The Complete Music Notation Encyclopedia

download The Complete Music Notation Encyclopedia

of 160

  • date post

    18-Nov-2014
  • Category

    Documents

  • view

    2.129
  • download

    17

Embed Size (px)

description

With 'The Complete Music Notation Encyclopedia' learn how to read and write music and decipher all of the musical symbols encountered in sheet music and musical compositions. We even include embedded soundbyte links and graphics so that you can see and view an actual example of each relevant topic being covered.160 pages jam-packed with all of the necessary tools to learn and reference any type of symbol in the language of music!Some of the topics covered in this e-book: * Notes * Musical Symbols * Keys * Scales * Measures * Tempo * Dynamics * Musical Forms and Styles * Rhythm * Melody * Harmony * Intervals * Timbre * Cadences * Transposition

Transcript of The Complete Music Notation Encyclopedia

THE COMPLETE MUSIC NOTATION ENCYCLOPEDIABrought to you by www.StringTheoryChords.com Resources for Communicating the Language of Music

-1www.stringtheorychords.com

CONTENTSChapter 1.Some Principles of Correct Notation 1. Note. 2, 3. Rules for turning stems. 4. Use of cross-stroke. 5. Rest. 6. G Clef. 7. F Clef and C Clef. 8. Sharp and double-sharp. 9. Flat, double-flat and natural. 10. Tie. 11. Dot after a note. Chapter 2.Symbols of Music Defined 12. Staff and Great Staff. 13. Leger Lines. 14. Staff degrees. 15. Clef. 16. Treble and bass Clefs. 17. Movable C Clef. 18. Sharp. 19. Flat. 20. Double-sharp and double-flat. Chapter 3.Symbols of Music Defined (continued) 21. Natural 22, 23. Key-signature; how determine whether a major or minor key. 24, 25. Accidentals; with tie across bar. 26. Rules concerning altered staff degrees. 27. Enharmonic. 28. Notes; pitch and length of tones. 29. Rests. 30. Lists of notes and rests. 31. English names for. 32. Less common forms. 33. Whole rest, peculiar use of. 34. Bar. 35. Double-bar. Chapter 4.Abbreviations, Signs, etc. 36-40. Signs for repetition. 41. Continuation. 42. Rest. 43. Pause. 44. Hold. -2www.stringtheorychords.com

45-47. Alteration of Pitch. 48. Octave names. Chapter 5.Abbreviations, Signs, etc. (continued) 49-51. Dots after notes. 52. Dots over or under notes. 53. Dash over note. 54. Tie. 55. Slur. 56. Slur or tie with dots. 57. Dash over note. 58. Dash and dot over note. 59. Accent marks. 60. m.d., m.g., etc. 61. Arpeggio. 62. Messa di voce. 63. Violin bow signs. Chapter 6.Embellishments 64. Definition and kinds. 65. Trill. 66-68. Mordent. 69-72. Turn. 73, 74. Appoggiatura. 75. Acciaccatura. Chapter 7.Scales 76. Definition, and old forms. 77. Origin. 78. Key. 79. Three general classes. 80. Diatonic, defined. 81. Major diatonic. 82. Tetrachords. 83. The fifteen positions. Chapter 8.Scales (continued) 84. Minor diatonic. 85. Original form. 86. Harmonic minor. 87. Melodic minor. 88. Eleven positions. 89. Relative minor. 90. Tonic minor. 91. Diatonic scale names. 92. Syllable-names. -3www.stringtheorychords.com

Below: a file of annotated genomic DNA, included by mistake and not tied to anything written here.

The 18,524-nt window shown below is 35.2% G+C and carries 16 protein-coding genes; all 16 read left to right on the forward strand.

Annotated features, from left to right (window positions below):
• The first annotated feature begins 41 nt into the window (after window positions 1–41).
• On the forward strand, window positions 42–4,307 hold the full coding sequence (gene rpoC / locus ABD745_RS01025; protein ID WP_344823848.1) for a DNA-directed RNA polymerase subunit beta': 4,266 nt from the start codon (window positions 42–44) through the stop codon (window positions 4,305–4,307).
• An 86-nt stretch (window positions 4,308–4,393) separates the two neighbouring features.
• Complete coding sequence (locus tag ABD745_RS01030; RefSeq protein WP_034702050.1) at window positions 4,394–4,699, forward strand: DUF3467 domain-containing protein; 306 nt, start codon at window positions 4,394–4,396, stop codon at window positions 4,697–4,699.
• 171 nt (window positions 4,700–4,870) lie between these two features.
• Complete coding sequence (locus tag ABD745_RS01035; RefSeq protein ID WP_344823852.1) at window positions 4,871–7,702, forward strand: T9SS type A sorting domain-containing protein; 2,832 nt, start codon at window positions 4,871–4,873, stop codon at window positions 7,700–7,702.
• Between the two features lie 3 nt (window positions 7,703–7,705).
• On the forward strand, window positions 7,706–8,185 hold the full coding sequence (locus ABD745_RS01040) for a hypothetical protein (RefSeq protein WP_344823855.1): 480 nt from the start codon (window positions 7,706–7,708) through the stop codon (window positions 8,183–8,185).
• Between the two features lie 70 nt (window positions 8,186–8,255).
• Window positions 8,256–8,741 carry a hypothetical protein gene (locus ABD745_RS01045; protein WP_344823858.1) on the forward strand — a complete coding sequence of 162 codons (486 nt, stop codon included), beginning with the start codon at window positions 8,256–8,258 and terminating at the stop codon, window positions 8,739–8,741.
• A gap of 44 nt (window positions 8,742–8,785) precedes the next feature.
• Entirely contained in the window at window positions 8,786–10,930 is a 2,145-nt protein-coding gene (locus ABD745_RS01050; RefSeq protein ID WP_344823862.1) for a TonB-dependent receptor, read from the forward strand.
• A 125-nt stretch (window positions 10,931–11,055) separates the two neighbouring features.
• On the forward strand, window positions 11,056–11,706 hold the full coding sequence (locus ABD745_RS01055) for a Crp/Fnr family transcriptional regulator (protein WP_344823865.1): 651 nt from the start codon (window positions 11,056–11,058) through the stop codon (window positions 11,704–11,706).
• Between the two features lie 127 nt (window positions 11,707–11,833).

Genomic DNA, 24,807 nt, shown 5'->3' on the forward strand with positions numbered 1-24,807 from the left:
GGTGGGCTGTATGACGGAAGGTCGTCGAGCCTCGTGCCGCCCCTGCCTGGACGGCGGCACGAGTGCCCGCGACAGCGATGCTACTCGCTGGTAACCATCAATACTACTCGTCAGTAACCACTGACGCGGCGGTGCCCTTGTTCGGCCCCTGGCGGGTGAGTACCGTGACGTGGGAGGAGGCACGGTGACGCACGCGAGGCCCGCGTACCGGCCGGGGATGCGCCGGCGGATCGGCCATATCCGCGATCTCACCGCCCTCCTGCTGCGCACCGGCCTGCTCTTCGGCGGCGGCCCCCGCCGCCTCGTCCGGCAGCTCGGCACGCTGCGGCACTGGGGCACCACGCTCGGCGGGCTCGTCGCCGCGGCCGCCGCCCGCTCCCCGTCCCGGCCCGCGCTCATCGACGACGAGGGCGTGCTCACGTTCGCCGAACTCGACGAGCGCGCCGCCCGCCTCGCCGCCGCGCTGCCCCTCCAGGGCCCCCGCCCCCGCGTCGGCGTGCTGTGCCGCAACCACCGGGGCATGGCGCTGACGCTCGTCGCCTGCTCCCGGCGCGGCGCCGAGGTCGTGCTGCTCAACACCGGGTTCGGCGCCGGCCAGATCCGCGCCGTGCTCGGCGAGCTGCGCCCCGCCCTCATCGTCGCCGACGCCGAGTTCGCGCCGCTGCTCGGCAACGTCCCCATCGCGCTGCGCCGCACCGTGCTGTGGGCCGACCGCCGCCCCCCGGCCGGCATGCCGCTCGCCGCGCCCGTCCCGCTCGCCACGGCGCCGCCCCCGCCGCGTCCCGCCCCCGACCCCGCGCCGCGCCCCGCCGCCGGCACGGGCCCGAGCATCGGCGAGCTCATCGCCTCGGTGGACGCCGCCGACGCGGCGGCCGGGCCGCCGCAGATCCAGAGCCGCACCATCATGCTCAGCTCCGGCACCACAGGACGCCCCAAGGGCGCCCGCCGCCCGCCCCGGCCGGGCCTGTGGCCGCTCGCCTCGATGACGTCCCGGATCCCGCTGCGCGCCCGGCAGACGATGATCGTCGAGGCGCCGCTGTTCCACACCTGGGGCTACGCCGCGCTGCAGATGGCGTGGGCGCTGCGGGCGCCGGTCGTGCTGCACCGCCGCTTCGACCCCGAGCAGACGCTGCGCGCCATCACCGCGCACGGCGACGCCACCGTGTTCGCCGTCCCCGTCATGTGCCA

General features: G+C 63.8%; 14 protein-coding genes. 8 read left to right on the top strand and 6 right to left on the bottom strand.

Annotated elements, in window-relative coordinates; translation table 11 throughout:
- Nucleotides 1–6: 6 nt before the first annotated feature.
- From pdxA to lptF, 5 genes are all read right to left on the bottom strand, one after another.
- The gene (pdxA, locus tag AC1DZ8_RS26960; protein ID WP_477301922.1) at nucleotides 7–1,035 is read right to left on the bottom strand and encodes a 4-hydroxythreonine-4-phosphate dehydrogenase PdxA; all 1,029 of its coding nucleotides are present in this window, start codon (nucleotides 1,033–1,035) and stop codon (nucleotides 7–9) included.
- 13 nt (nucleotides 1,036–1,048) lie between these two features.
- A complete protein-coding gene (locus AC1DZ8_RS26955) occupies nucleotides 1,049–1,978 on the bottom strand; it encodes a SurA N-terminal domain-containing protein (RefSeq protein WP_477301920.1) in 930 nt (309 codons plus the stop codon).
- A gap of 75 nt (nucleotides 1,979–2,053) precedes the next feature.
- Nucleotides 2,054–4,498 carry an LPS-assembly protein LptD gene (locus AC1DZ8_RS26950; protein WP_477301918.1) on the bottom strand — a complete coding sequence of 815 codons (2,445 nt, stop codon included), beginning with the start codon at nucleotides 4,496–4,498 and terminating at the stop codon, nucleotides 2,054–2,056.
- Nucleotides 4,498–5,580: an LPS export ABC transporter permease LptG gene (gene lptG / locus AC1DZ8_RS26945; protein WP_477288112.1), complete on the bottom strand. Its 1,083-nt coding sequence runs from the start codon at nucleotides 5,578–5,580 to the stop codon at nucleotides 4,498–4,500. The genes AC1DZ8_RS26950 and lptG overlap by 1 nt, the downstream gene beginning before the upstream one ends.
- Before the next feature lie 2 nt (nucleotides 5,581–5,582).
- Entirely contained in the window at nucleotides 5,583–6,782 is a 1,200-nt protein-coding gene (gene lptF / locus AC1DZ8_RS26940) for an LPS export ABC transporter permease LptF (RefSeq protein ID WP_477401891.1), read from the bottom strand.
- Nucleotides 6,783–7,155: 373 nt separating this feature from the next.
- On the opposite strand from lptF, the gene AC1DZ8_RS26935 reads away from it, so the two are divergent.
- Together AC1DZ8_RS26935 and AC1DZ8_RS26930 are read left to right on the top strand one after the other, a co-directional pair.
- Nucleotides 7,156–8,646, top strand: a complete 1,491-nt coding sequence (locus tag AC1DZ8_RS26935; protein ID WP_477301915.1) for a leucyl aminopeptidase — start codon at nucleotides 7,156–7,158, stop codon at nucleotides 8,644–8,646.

93. Chromatic scale. 94. Nine positions. 95. Whole-step scale. Chapter 9.Auxiliary Words and Endings Chapter 10.Measure 97. Definition.Two essential characteristics. Rhythm vers measure. 98. Syncopation. 99. Simple and compound measures. 100. Commonest varieties. 101. Other varieties. 102. Rare varieties. 103. The signs, C and .

Chapter 11.Tempo 104. Misuses of the word "time." 105-107. How to correct these: by substituting "rhythm," "measure," and "tempo." 108. Three ways of finding the correct tempo. 109. A convenient grouping of tempo-terms. Chapter 12.Tempo (continued) 110-119. Tempo-terms. Chapter 13.Dynamics 120-131. Terms relating to dynamics. Chapter 14.Terms Relating to Forms and Styles 132. Definition of form. 133. Basis of form. 134. Difference between form and style. 135. Introductory. 136. Two styles. 137. Monophonic music. 138. Polyphonic music. 139. Counterpoint. 140. Imitation. 141. Canon. 142. School round. 143. Fugue. Chapter 15.Terms Relating to Forms and Styles (continued) 144. Phrase-section. 145. Period. Antecedent. Consequent. 146. Primary forms. -4www.stringtheorychords.com

147. Theme. 148. Thematic development. 149. Rondo. 150. Suite. 151. Dances in suite. 152. Scherzo. 153. Sonata. 154. Trio. Quartet. Chamber Music. 155. Concerto. 156. Symphony. 157. Sonata-form. 158. Sonatina. Grand Sonata. 159. Program music. 160. Symphonic or tone poem. Chapter 16.Terms Relating to Vocal Music 161. Anthem. 162. A capella. 163. Motet. 164. Choral. 165. Mass. 166. Cantata. 167. Oratorio. 168. Opera. 169. Libretto. 170. Recitative. 171. Aria. 172. Lied. 173. Ballad. 174. Folk-song. 175. Madrigal. 176. Glee. 177. Part-song. Chapter 17.Rhythm, Melody, Harmony and Intervals 178. The four elements of music. 179. Rhythm. 180. Melody. 181. Harmony. 182. Timbre. 183. Intervalharmonic and melodic. 184. Number name and specific name. 185. Prime. 186. Second. 187. Third. 188. Fourth. -5www.stringtheorychords.com